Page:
WHO: High Physical Inactivity Among Indians Reported

Image credit: Unsplash

A recent study published in The Lancet Global Health has unveiled alarming trends in physical inactivity among Indian adults, highlighting significant health risks associated with sedentary lifestyles. According to the findings spanning from 2000 to 2022 across 197 countries, nearly half of Indian adults fail to meet the World Health Organization’s (WHO) recommended levels of physical activity. In 2022, the percentage of physically inactive adults in India rose to 45.4%, up from 22.4% in 2000. The study underscores a notable gender gap, with 52.6% of women and 38.4% of men reporting physical inactivity.

The health consequences of such inactivity are severe, increasing the susceptibility to cardiovascular diseases, type 2 diabetes, dementia, and various cancers. WHO guidelines advocate for at least 150 minutes of moderate-intensity or 75 minutes of vigorous-intensity physical activity per week to maintain optimal health. However, the rise in sedentary lifestyles, exacerbated by modern office work and technological advances, has hindered many adults in India from meeting these benchmarks.

Dr. Hitesh Bhandari from the Indian Spinal Injuries Centre emphasizes the orthopaedic challenges posed by sedentary habits, noting a rise in patients suffering from osteoporosis, osteoarthritis, and chronic lower back pain. These conditions are prevalent among adults aged 40-65, who typically have desk-bound jobs and insufficient physical activity.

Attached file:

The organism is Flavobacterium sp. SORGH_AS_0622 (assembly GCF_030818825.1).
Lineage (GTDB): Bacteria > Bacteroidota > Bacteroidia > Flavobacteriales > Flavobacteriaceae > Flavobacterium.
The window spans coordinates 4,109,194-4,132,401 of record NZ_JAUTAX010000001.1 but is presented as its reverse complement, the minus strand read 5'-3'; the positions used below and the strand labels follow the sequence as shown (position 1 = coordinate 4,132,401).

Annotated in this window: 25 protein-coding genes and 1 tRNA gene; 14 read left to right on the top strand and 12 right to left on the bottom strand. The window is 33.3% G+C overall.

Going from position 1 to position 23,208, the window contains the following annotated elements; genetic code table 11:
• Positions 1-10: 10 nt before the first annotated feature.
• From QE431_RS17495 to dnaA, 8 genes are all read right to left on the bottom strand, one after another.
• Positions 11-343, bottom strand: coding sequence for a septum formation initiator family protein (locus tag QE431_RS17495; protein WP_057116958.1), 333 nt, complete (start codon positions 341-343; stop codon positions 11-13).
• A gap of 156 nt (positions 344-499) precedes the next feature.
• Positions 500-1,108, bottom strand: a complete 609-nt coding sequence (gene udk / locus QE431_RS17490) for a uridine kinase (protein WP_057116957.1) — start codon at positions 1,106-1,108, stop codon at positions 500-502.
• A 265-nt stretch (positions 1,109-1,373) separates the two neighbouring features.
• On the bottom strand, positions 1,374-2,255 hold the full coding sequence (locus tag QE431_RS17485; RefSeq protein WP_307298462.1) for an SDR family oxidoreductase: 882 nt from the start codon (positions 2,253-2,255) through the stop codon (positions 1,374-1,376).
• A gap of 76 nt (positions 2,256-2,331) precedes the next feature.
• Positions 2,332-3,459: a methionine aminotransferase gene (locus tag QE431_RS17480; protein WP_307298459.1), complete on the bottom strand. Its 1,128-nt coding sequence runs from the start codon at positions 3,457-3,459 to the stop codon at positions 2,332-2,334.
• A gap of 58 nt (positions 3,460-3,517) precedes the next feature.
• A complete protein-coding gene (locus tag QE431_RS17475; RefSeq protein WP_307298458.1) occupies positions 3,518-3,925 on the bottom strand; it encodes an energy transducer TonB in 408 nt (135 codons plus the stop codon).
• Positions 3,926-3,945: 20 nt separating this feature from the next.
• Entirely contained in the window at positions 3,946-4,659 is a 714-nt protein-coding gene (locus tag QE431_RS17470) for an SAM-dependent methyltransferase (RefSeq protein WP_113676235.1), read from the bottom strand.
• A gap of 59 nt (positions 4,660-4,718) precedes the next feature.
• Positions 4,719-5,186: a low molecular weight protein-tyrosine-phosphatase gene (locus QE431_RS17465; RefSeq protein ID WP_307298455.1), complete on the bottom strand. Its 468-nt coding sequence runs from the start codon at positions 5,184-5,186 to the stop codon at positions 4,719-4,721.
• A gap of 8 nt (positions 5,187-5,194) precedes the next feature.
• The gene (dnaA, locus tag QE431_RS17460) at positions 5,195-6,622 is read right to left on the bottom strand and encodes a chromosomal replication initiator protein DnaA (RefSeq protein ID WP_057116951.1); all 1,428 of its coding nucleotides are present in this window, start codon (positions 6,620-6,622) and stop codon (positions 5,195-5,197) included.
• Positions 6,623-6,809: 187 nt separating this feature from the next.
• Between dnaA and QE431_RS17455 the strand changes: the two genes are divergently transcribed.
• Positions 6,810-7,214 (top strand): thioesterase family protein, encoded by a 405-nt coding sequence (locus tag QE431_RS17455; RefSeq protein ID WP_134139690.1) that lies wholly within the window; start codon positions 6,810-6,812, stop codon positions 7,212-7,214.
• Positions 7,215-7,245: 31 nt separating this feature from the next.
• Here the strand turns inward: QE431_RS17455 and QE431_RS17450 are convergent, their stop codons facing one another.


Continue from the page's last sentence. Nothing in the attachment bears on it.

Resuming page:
Dr. Balbir Singh from Max Super Speciality Hospital highlights the heightened cardiovascular risks associated with inactivity, affecting both older adults and increasingly younger generations engaged in sedentary occupations. He observes that a significant proportion of his patients, across various age groups, lead sedentary lifestyles, indicative of a widespread issue.

Women, in particular, face a higher risk of physical inactivity, often misjudging household chores as adequate exercise. This misconception contributes to their higher levels of inactivity compared to men, as noted by Dr. Singh.

Furthermore, there has been a troubling rise in cancer cases among younger individuals linked to sedentary lifestyles and poor dietary habits. Dr. Anoop Saraya from ILBS and Dr. Pragya Shukla from Delhi State Cancer Institute emphasize the correlation between inactivity and increased risks of breast and colon cancers.

Dr. Praveen Gupta from Fortis Hospital underscores the mental health implications of insufficient physical activity, citing its contribution to anxiety and depression.

Addressing the escalating levels of physical inactivity necessitates urgent public health initiatives promoting regular physical activity and healthier lifestyle choices. Raising awareness about the benefits of staying active and reducing sedentary behaviors, especially among office workers and women, is crucial for mitigating the growing health risks associated with this issue in India.

Re-reported from the article originally published in MSN.